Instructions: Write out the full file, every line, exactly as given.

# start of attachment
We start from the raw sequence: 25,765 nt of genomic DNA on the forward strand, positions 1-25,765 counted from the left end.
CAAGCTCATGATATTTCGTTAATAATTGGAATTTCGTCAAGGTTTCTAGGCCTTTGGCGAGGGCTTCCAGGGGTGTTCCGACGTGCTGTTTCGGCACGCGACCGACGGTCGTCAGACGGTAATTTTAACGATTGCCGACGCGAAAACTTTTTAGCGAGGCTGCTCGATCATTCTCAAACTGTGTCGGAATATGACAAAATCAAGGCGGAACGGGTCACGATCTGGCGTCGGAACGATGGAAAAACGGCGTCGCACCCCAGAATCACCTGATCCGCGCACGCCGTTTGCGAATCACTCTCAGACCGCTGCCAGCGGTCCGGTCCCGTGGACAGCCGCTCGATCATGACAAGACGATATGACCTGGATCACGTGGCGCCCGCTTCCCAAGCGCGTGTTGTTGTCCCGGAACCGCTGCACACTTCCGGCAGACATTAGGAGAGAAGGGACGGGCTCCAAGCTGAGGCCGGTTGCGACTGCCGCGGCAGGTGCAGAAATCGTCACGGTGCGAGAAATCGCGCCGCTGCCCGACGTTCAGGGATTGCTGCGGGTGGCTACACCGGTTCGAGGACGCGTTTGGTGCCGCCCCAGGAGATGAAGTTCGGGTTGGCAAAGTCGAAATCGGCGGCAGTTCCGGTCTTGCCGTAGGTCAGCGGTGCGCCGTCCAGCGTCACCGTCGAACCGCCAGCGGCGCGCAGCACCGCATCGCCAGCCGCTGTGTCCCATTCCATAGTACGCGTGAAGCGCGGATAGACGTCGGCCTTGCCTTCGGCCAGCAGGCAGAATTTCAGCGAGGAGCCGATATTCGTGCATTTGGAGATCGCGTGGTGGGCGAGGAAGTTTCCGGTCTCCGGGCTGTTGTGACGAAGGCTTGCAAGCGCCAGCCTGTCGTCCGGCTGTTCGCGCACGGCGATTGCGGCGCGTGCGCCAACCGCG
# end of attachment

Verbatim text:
We start from the raw sequence: 25,765 nt of genomic DNA on the forward strand, positions 1-25,765 counted from the left end.
CAAGCTCATGATATTTCGTTAATAATTGGAATTTCGTCAAGGTTTCTAGGCCTTTGGCGAGGGCTTCCAGGGGTGTTCCGACGTGCTGTTTCGGCACGCGACCGACGGTCGTCAGACGGTAATTTTAACGATTGCCGACGCGAAAACTTTTTAGCGAGGCTGCTCGATCATTCTCAAACTGTGTCGGAATATGACAAAATCAAGGCGGAACGGGTCACGATCTGGCGTCGGAACGATGGAAAAACGGCGTCGCACCCCAGAATCACCTGATCCGCGCACGCCGTTTGCGAATCACTCTCAGACCGCTGCCAGCGGTCCGGTCCCGTGGACAGCCGCTCGATCATGACAAGACGATATGACCTGGATCACGTGGCGCCCGCTTCCCAAGCGCGTGTTGTTGTCCCGGAACCGCTGCACACTTCCGGCAGACATTAGGAGAGAAGGGACGGGCTCCAAGCTGAGGCCGGTTGCGACTGCCGCGGCAGGTGCAGAAATCGTCACGGTGCGAGAAATCGCGCCGCTGCCCGACGTTCAGGGATTGCTGCGGGTGGCTACACCGGTTCGAGGACGCGTTTGGTGCCGCCCCAGGAGATGAAGTTCGGGTTGGCAAAGTCGAAATCGGCGGCAGTTCCGGTCTTGCCGTAGGTCAGCGGTGCGCCGTCCAGCGTCACCGTCGAACCGCCAGCGGCGCGCAGCACCGCATCGCCAGCCGCTGTGTCCCATTCCATAGTACGCGTGAAGCGCGGATAGACGTCGGCCTTGCCTTCGGCCAGCAGGCAGAATTTCAGCGAGGAGCCGATATTCGTGCATTTGGAGATCGCGTGGTGGGCGAGGAAGTTTCCGGTCTCCGGGCTGTTGTGACGAAGGCTTGCAAGCGCCAGCCTGTCGTCCGGCTGTTCGCGCACGGCGATTGCGGCGCGTGCGCCAACCGCG